Invasion of the Flesh Hunters

Film review by Thomas M. Sipos

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Invasion of the Flesh Hunters  (Italian-Spanish, 1980, aka: Apocalisse Domani, Apocalypse Domani, Virus, Cannibal Apocalipsis, Cannibal Apocalypse, Apocalipse Cannibal, Cannibals in the Streets, The Cannibals Are in the Streets, Savage Apocalypse, The Slaughterers, Cannibals in the City, The Last Hunter, Cannibal Massacre; dir: Anthony M. Dawson (aka Antonio Margheriti), cast: John Saxon, Elizabeth Turner, John Morghen, Cindy Hamilton)

 

 

 

The Italian cannibal film can be divided into two categories: zombies (Zombi 2, Hell of the Living Dead -- the latter not to be confused with the Nazi zombie film of the same title), and non-zombies (Make Them Die Slowly, Grim Reaper). Invasion of the Flesh Hunters features non-zombie cannibals. Mortals compelled to eat human flesh by a virus that's contracted when one is bitten by an infected cannibal. Much like spreading lycanthropy, vampirism, or the murderous nymphomania in Cronenberg's They Came From Within (aka Shivers, Frissons, The Parasite Murders).

Invasion of the Flesh Hunters opens in Vietnam with the prolific John Saxon leading an assault on the enemy (NVA or VC, I'm not sure). A cheesy battle scene with extras running about aimlessly, flinging their guns while dying theatrically amidst fiery explosions. One enemy woman is set aflame in her cleanly pressed pajamas. All enemy pajamas look cleanly pressed and many things are set aflame, but mostly leaves.

I don't think grenades can set tropical leaves aflame, but they seem to here, although there's also a flamethrower. Some of Saxon's troops carry M-16s, but Saxon holds what looks like an Israeli Uzi. The Vietnamese jungle looks like a Temperate Zone forest, and there's even a cave. The battle culminates when Saxon discovers two American POWs trapped in a pit -- eating an enemy woman.

Saxon wakes up, nightmare over. It's been many years since the war ended. So why his persistent hunger for human flesh?

 

 

Saxon's nightmare turns real when one of the POWs in his dream (and his former subordinate) phones with a request that they meet. Seems some vets contracted a cannibal virus in Nam, they're beginning to devour civilians, and soon the body count mounts.

The simple storyline follows Saxon's struggle to resist succumbing to his disease while aiding his infected comrades, all amidst the spreading rampage of flesh-hungry vets and civilians. Plot holes abound. Why does the cannibal nurse unstrap the cannibal vets rather than eat them in their state of helplessness? They're not zombies, after all, their flesh is still fresh albeit infected.

And as in so many zombie films, one wonders why the cannibals only appear nibbled upon -- why weren't they consumed more thoroughly when previously attacked? Nor is it ever clear where Saxon intends to lead his men, or why they're traversing the sewers. They certainly never get anywhere.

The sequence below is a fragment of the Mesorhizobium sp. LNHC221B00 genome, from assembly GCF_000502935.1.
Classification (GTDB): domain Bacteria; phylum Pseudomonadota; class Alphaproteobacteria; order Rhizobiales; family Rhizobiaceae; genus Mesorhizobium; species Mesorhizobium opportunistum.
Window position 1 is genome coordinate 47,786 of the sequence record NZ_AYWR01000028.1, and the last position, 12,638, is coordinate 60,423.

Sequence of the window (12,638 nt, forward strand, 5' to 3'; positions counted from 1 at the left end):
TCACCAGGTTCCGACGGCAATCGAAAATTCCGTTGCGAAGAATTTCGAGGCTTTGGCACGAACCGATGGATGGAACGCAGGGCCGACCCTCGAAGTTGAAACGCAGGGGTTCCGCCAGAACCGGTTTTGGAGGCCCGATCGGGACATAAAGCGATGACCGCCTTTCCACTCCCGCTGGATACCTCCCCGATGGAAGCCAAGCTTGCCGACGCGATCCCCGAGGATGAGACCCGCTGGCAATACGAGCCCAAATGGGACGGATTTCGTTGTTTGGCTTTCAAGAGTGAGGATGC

The film ends with a familiar scene. The veteran calmly dons his old but pristine uniform before a mirror. His chest covered with medals. Finally, he polishes and loads his gun, preparing either for suicide or carnage.

Invasion of the Flesh Hunters is another horror film about the men ruined by Nam, returning home to inflict their pathologies on the civilians who sent them abroad, then discarded them. In Spaghetti Nightmares, director Margheriti expresses his own personal distaste for screen violence, and explains, "My initial intention was to make a film which carried a sociological, anti-war message. I wasn't aiming at making a 'splatter' at all, but, in the end the producers, who wanted to copy the popular trend launched by Romero's Dawn of the Dead, had the last word."

Magheriti works an old but reliable metaphor. The first explicit entry in this Vietnam horror subgenre, and a superior film, was 1972's Deathdream (aka, The Night Walk, Dead of Night, The Night Andy Came Home, The Veteran). Romero's Night of the Living Dead has also been interpreted as such, but its message was implicit. And in Jacob's Ladder the vets alone suffered the war's aftereffects, they themselves inflicting no harm on the civilian population.

 

 

 

It's always curious to see foreigners portray Americans in foreign films. The 1982 Italian futurist film, 1990: Bronx Warriors, is laughably entertaining for its incongruous juxtapositions, featuring white South Bronx gangstas mouthing lengthy Euro-existentialist speeches. Likewise, while Invasion of the Flesh Hunters is set in the US (it was filmed in Georgia and Italy), its biker gang dresses like trendy Euro-trash.

This being a European film, there is an illicit affair subplot and some trashy but bland music. John Saxon performs well, as do the supporting cannibals and shapely actresses. The jungle battle was cheesy, but the crazed-vet-in-a-stripmall-shootout (shades of Dawn of the Dead) and cannibal feasts should please gorehounds.

A respectable entry in Italy's cannibal cinema oeuvre.

Review copyright by Thomas M. Sipos

 

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